By Faranak Bakhtiari

Organ donation: dead or alive?

May 20, 2022 - 18:1

TEHRAN – Making a decision for a brain-dead member is one of the toughest conditions for a family, but it would be easier if they feel to spare other families awaiting an organ transplant the pain of losing a child or to keep alive the memory of their loved one.

The country celebrates “National Organ Donation Day” annually on May 21. The day commemorates the issuance of a decree by the late founder of the Islamic Revolution, Imam Khomeini, on May 21, 1989, authorizing organ donation.

The history of organ and tissue transplantation in Iran dates back to 1935 when a patient's cornea was transplanted in one of Tehran's hospitals. Kidney transplantation first took place in 1968 and transplantation of other organs and tissues gradually took place in the 1970s and 1980s.

With a rate of 14.34 per one million people, Iran is ranked first for organ donation among Asian countries. According to the Iranian Society of Organ Donation, there are two types of death in the medical world; Heart death (common death), which accounts for 99 percent of deaths worldwide, and brain death, which accounts for one percent of deaths.

Organ donation is an altruistic decision that can be made by the family members after brain death. Although many organizations and medical centers have implemented various interventions and training courses to increase satisfaction with organ donation, a lack of organs for donation still is a serious problem in the world.

As a result, thousands of patients on waiting lists for transplantation die every year.

In Iran, about 5,000 to 8,000 people die each year from brain death, half of whom, or about 3,000, have transplanted organs. Unfortunately, 1,000 families, or one-third, are satisfied with organ donation.

In Iran, there are over 25,000 patients in need of transplants on the waiting lists for various organs, but unfortunately, 7 to 10 of them die every day due to the lack of a transplanted organ, accounting for over 3,000 a year.

Considering that 7,000 transplant recipients are buried annually due to family dissatisfaction and 3,000 needy patients die, on the other hand, it can be considered that if only half of the buried organs could save the lives of all.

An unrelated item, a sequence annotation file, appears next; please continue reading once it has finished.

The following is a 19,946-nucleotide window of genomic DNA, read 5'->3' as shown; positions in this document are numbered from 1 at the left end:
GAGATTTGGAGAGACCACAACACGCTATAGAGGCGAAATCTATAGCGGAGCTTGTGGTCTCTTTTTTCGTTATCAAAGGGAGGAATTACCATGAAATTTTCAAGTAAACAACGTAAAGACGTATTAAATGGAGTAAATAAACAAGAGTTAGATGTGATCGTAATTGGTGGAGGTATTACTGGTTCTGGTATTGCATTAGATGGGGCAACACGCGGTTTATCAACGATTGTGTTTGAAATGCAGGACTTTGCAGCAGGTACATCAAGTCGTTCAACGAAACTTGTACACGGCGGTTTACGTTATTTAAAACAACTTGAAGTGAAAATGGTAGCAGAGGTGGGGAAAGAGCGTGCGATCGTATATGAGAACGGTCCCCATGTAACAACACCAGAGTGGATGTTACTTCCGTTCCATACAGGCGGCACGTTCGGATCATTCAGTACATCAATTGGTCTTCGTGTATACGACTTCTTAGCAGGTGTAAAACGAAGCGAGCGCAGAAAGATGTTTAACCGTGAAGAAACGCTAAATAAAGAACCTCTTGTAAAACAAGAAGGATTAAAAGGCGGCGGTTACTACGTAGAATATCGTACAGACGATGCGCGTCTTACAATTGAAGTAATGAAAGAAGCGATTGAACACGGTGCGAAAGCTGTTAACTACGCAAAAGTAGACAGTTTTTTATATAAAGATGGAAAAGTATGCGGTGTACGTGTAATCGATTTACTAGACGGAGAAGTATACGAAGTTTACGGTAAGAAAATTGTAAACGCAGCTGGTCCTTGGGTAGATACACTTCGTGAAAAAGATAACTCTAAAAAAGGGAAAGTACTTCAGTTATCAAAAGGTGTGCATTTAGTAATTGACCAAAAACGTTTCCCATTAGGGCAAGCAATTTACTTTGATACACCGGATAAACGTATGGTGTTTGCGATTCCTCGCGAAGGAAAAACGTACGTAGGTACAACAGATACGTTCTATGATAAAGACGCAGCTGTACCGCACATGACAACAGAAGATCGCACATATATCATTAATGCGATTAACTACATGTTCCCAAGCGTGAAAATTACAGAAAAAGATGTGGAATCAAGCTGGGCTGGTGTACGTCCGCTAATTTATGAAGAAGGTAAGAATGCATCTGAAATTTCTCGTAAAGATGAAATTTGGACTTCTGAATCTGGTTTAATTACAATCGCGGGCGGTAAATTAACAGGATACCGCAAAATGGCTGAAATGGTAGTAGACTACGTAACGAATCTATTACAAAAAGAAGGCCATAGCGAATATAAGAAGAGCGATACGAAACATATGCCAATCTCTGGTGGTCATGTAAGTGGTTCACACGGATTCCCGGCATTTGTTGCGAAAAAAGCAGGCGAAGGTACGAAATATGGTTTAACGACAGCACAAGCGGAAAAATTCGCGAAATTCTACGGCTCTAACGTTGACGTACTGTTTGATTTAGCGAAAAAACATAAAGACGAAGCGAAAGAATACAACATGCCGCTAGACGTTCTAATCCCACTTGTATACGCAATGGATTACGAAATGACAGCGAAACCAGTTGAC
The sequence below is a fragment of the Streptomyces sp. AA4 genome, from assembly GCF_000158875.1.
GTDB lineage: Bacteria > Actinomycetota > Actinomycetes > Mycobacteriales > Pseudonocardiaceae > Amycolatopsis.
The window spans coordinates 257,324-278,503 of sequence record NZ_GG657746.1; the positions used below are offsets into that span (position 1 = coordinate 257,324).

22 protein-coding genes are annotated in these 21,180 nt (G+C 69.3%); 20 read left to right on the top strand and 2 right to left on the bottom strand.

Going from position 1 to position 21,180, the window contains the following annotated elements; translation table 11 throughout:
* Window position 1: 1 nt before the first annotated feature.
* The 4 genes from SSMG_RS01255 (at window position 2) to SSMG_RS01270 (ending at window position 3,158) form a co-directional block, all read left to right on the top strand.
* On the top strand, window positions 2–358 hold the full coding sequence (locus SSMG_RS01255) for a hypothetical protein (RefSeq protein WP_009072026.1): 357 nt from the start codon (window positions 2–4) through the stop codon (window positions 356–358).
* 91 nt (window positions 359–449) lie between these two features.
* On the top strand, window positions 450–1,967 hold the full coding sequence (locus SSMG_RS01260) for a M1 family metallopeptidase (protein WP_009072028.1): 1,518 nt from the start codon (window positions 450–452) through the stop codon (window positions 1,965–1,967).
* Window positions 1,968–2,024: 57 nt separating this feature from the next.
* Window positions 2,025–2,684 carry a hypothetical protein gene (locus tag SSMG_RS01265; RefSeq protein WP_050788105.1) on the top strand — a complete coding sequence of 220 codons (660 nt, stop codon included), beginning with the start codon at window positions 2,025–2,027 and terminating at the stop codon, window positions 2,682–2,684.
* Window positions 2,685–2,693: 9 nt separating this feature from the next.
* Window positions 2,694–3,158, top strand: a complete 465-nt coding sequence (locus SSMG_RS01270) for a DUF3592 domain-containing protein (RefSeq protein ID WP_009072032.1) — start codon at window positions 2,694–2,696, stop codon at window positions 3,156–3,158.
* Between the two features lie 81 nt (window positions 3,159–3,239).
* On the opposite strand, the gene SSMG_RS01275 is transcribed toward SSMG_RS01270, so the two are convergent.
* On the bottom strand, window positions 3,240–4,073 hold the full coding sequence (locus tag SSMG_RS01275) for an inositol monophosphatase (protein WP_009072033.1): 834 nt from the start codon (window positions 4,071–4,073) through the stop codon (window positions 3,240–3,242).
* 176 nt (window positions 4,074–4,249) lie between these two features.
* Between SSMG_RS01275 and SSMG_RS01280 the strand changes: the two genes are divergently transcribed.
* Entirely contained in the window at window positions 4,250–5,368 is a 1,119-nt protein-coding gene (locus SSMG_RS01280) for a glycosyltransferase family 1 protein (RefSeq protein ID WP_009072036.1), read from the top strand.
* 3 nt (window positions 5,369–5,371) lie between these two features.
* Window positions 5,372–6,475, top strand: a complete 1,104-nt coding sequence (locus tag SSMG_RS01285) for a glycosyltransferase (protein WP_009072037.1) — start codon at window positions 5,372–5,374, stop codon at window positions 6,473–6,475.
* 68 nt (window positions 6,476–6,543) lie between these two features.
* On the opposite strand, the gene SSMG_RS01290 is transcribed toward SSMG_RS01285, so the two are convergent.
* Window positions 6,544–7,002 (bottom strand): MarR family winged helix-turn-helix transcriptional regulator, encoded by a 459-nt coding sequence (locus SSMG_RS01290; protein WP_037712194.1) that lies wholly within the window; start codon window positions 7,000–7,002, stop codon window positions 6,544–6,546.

Organ donation in the past Iranian calendar year (started March 21, 2021) has increased so far by 66 percent compared to the same period in the previous year, Katayoun Najafizadeh, director of the Iranian Organ Donation Association, has stated.

Shortly before the patient is pronounced dead, the family should agree to donate his/her organs, which can save almost 10 lives and help others through tissue donation.

People who are on an organ waiting list typically have end-stage organ disease that significantly impacts their quality of life and maybe near the end of their life. Receiving an organ can become a life-changing event for these people. It can also help a family work through the grieving process and deal with their loss by knowing their loved one is helping save the lives of others.

Organ donation is an act supported by almost all religions. This includes Catholics, Protestants, Islam, and most branches of Judaism who see it as the final act of love and generosity toward others.

Iran tops Asian countries in organ donation

Mehdi Shadnoush, head of the Health Ministry's center for transplantation and disease management, announced in June 2020 that Iran is ranked first for organ donation among Asian countries.

“The country’s organ donation rate is 14.34 per one million people,” he noted.

In February 2019, Shadnoush said that the organ donation rate has increased by 60 times over the past 18 years. Although Iran ranks 26 in organ donation in the world.

Organ donation of brain death has reached up to 60 percent, he said, lamenting that the country ranks 21st regarding organ donation from brain dead patients in the world while ranking 14th regarding organ transplant from alive patients.

According to the figures revealed by the International Registry in Organ Donation and Transplantation (IRODaT), Spain leads the world in organ donation.

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